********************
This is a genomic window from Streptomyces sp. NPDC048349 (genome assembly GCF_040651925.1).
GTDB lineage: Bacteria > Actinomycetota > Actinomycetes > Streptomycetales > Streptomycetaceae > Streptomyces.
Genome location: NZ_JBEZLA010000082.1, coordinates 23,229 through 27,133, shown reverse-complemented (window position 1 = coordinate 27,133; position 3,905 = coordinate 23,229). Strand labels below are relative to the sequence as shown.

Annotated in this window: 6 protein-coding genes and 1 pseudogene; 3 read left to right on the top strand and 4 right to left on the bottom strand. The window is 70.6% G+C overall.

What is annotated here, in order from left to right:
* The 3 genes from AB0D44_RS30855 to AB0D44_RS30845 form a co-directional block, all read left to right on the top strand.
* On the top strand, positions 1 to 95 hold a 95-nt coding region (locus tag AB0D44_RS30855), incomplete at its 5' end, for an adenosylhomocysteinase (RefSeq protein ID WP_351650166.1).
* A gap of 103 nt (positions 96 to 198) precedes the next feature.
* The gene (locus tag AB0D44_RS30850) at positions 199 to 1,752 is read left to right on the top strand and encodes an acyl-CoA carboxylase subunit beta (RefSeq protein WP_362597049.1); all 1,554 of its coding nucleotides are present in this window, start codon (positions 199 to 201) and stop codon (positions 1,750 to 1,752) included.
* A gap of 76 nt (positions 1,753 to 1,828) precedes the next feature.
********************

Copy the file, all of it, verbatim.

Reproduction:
This is a genomic window from Streptomyces sp. NPDC048349 (genome assembly GCF_040651925.1).
GTDB lineage: Bacteria > Actinomycetota > Actinomycetes > Streptomycetales > Streptomycetaceae > Streptomyces.
Genome location: NZ_JBEZLA010000082.1, coordinates 23,229 through 27,133, shown reverse-complemented (window position 1 = coordinate 27,133; position 3,905 = coordinate 23,229). Strand labels below are relative to the sequence as shown.

Annotated in this window: 6 protein-coding genes and 1 pseudogene; 3 read left to right on the top strand and 4 right to left on the bottom strand. The window is 70.6% G+C overall.

What is annotated here, in order from left to right:
* The 3 genes from AB0D44_RS30855 to AB0D44_RS30845 form a co-directional block, all read left to right on the top strand.
* On the top strand, positions 1 to 95 hold a 95-nt coding region (locus tag AB0D44_RS30855), incomplete at its 5' end, for an adenosylhomocysteinase (RefSeq protein ID WP_351650166.1).
* A gap of 103 nt (positions 96 to 198) precedes the next feature.
* The gene (locus tag AB0D44_RS30850) at positions 199 to 1,752 is read left to right on the top strand and encodes an acyl-CoA carboxylase subunit beta (RefSeq protein WP_362597049.1); all 1,554 of its coding nucleotides are present in this window, start codon (positions 199 to 201) and stop codon (positions 1,750 to 1,752) included.
* A gap of 76 nt (positions 1,753 to 1,828) precedes the next feature.